# Examples of non-obvious isomorphisms following from the first isomorphism theorem

I am learning the first isomorphism theorem, and I am working with some isomorphisms to practice for my upcoming test. I know some of the basic ones like:

• $\mathbb{R}/\mathbb{Z} \cong \mathcal{C}$, where $\mathcal{C}$ is the unit circle in the complex plane, under the isomorphism $$x+\mathbb{Z}\mapsto e^{2\pi x i}$$

• $\dfrac{\mathbb Z \times \mathbb Z}{\langle (m,n)\rangle}\cong\mathbb Z$, where $m,n$ are integers.

• $\dfrac{\mathbb R^\star}{\{1, -1\}} \cong \mathbb R^+$.

I would like to see more examples of such isomorphisms, intended both as a reference and to help me study for the test! Thank you.

• I like this question. – Alexander Gruber Sep 28 '13 at 20:06
• By the way, you explicitly mean group isomorphisms, right? Or do you also wish to see isomorphisms of rings, fields, modules, graphs, lattices, etc.? – Alexander Gruber Sep 28 '13 at 20:11
• In second example, is it fine if $m$ and $n$ are not relatively prime? If I denote $a = (1,0)$ and $b = (0,1)$, consider a surjective map $f\colon \mathbb Z\times\mathbb Z\to \mathbb Z$ such that $f(m,n) = 0$. This gives us $mf(a) + nf(b) = 0$, or $f(b) = -\frac mn f(a)$ (note that $f(a) \neq 0$ by surjectivity of $f$). Then, we have $f(x,y) = f(a)x + f(b)y = f(a)\left( x - \frac mn y\right)$, and thus, $f(x,y) = 0 \iff nx - my = 0 \iff n'x - m'y = 0$ where $m' = m/\operatorname{gcd} (m,n)$, $n' = n/\operatorname{gcd} (m,n)$. This gives $\ker f =(m',n')\mathbb Z$. (note: I assumed $mn\neq 0$) – Ennar May 5 '15 at 15:23

## First Isomorphism Theorem examples

First Isomorphism Theorem (FIT) applies in different contexts: Groups, Rings, Vector Spaces, Lie Algebras and other structures.

As follows, examples for the first three.

Three Group Isomorphisms

Let us consider $GL_2(\Bbb F_3)$: the group of $2\times 2$ invertible matrices with coefficients in $\Bbb F_3$ which is the field with three elements. This is a group wrt the matrix multiplication. Consider now the linear map $\det:GL_2(\Bbb F_3)\to\Bbb F_3^{\times}$. It's clearly surjective, and its kernel are all the matrices with determinant equal to $1$, which form a normal subgroup denoted by $SL_2(\Bbb F_3)$.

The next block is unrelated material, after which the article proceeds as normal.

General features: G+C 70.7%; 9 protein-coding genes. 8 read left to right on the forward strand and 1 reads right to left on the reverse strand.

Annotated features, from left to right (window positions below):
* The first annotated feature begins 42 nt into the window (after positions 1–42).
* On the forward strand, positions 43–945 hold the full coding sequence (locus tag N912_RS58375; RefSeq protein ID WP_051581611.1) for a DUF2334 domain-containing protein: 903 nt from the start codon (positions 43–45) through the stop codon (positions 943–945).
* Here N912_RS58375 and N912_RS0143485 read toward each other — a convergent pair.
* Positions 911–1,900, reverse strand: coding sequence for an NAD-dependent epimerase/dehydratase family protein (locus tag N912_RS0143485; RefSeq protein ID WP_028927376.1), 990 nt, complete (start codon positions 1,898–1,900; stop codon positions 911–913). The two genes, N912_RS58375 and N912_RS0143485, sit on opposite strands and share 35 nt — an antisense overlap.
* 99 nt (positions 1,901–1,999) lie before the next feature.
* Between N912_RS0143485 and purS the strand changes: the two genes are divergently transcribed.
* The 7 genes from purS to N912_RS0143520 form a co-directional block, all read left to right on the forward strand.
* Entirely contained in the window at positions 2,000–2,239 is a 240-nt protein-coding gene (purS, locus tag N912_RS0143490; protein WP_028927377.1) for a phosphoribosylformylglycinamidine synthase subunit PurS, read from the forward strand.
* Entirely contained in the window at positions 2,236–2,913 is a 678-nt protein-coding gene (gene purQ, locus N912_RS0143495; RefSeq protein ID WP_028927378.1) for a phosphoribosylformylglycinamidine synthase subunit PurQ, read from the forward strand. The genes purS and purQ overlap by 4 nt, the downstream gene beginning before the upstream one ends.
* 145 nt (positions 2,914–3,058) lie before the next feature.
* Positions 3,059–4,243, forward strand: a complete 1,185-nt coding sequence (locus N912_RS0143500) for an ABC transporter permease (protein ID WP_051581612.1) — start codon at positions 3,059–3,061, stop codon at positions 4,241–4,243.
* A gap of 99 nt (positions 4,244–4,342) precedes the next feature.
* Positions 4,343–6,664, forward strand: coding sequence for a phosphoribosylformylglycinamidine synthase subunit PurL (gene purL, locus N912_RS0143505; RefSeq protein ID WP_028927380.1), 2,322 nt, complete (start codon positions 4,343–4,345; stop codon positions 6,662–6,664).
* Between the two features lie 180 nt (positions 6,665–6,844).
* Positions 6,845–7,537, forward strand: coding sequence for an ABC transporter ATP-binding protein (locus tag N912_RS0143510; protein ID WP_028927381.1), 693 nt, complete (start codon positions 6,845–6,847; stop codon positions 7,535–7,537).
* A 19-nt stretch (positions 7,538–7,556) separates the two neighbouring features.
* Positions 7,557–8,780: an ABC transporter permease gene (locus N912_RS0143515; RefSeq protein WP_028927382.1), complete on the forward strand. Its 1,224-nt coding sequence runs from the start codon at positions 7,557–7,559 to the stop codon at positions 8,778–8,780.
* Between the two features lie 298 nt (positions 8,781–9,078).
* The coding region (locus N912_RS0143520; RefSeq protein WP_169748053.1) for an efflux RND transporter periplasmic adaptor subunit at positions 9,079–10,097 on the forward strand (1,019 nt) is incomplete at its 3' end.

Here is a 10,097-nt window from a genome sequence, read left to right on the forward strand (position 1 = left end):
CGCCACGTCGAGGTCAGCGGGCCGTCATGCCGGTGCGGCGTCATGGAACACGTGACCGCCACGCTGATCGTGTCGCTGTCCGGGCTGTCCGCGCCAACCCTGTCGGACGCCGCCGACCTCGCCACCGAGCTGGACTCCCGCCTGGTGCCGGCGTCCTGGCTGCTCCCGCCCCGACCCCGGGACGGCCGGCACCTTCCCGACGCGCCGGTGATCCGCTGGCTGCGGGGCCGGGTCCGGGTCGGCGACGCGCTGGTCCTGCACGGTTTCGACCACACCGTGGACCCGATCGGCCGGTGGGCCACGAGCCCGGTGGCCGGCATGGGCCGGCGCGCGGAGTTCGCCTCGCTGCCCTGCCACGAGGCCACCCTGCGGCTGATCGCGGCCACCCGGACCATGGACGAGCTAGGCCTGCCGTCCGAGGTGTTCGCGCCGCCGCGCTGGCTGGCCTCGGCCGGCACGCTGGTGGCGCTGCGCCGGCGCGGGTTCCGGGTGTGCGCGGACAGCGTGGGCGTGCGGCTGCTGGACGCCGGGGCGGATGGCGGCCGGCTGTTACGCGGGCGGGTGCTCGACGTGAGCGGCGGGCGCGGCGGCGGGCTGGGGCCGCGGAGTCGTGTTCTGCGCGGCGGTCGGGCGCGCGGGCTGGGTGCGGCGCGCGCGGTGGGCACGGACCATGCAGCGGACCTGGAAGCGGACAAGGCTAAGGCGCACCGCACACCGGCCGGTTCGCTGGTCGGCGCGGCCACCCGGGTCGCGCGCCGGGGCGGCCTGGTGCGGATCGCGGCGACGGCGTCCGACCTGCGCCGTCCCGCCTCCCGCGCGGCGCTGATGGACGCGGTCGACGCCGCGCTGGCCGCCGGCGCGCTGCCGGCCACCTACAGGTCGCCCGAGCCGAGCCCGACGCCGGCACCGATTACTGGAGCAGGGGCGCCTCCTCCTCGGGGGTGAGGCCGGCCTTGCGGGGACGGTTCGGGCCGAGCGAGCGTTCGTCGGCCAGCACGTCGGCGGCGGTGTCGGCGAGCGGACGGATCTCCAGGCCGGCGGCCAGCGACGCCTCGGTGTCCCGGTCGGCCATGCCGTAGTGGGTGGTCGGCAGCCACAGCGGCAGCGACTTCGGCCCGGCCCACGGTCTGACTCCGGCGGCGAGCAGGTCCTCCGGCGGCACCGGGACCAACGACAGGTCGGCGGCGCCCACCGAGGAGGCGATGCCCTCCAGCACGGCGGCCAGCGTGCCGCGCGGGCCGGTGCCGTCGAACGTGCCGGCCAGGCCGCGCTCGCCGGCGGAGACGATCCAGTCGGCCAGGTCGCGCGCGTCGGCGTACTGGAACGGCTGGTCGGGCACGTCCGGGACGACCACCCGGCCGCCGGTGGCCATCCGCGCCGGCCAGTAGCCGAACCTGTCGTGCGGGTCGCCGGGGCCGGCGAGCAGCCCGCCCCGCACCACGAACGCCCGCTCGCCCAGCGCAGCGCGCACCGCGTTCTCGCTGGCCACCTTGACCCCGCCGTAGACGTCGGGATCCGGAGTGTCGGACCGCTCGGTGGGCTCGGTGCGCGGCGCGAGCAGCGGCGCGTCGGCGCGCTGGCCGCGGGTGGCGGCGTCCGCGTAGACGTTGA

Thus from FIT it follows that $$\color{#c01}{\frac{GL_2(\Bbb F_3)}{SL_2(\Bbb F_3)}\simeq\Bbb F_3^{\times}}\;.$$

Another interesting example which descend from FIT is the following (but proving it is not immediate): let $\Bbb F$ be a field, and $t$ a trascendental element over $\Bbb F$. It can be proven that $$\color{#b49}{\operatorname{Aut}(\Bbb F(t)|\Bbb F)\simeq GL_2(\Bbb F)/D_2(\Bbb F)}$$ where $D_2(\Bbb F):=\{a\Bbb I_2\;:\;a\in\Bbb F\}$ are the $2\times2$ scalar matrices.

A last interesting example with groups: consider the additive group $H:=(\Bbb Z/m\Bbb Z,+)$. Then $$\color{#d78}{\operatorname{Aut}(H)\simeq U(\Bbb Z/m\Bbb Z)}$$ where $U(\Bbb Z/m\Bbb Z)$ is the group of unit (i.e. the invertible elements) of the ring $\Bbb Z/m\Bbb Z$. Try to figure out the morphism between the two groups and check it is bijective.

A Ring Isomorphism

Consider a field $\Bbb K$, $\operatorname{char}(\Bbb K)=0$ and $\overline {\Bbb K}=\Bbb K$ (i.e. algebraically closed).

Consider the ring morphism given by $\varphi:\Bbb K[X,Y,Z]\to\Bbb K[X,Z]$ given by $X\mapsto X$, $Z\mapsto Z$ and $Y\mapsto XZ$.

Then $\varphi$ is clearly surjective, and the kernel is the ideal $(ZX-Y)$. Thus FIT gives $$\color{#c33}{\frac{\Bbb K[X,Y,Z]}{(ZX-Y)}\simeq\Bbb K[X,Z]}\;.$$

A Vector Space Isomorphism

Consider the map $\phi:\Bbb R^4\to\Bbb R^2$ given by $\begin{bmatrix}x\\y\\z\\w \end{bmatrix}\mapsto\begin{bmatrix}x-z\\y+w \end{bmatrix}$.

$\phi$ is an $\Bbb R$-linear map, clearly surjective, in which the kernel is given by $W:=\langle\begin{bmatrix}1\\0\\1\\0\end{bmatrix}, \begin{bmatrix}0\\1\\0\\-1 \end{bmatrix}\rangle$.

Hence, FIT gives $$\color{#c03}{\Bbb R^4/W\simeq\Bbb R^2}\;\;.$$

• Finally a real gourmet guy – Joe May 5 '15 at 22:59
• Pearls before swines... (In the last group isomorphism you didn't define $H$ ) – Lolman May 6 '15 at 8:27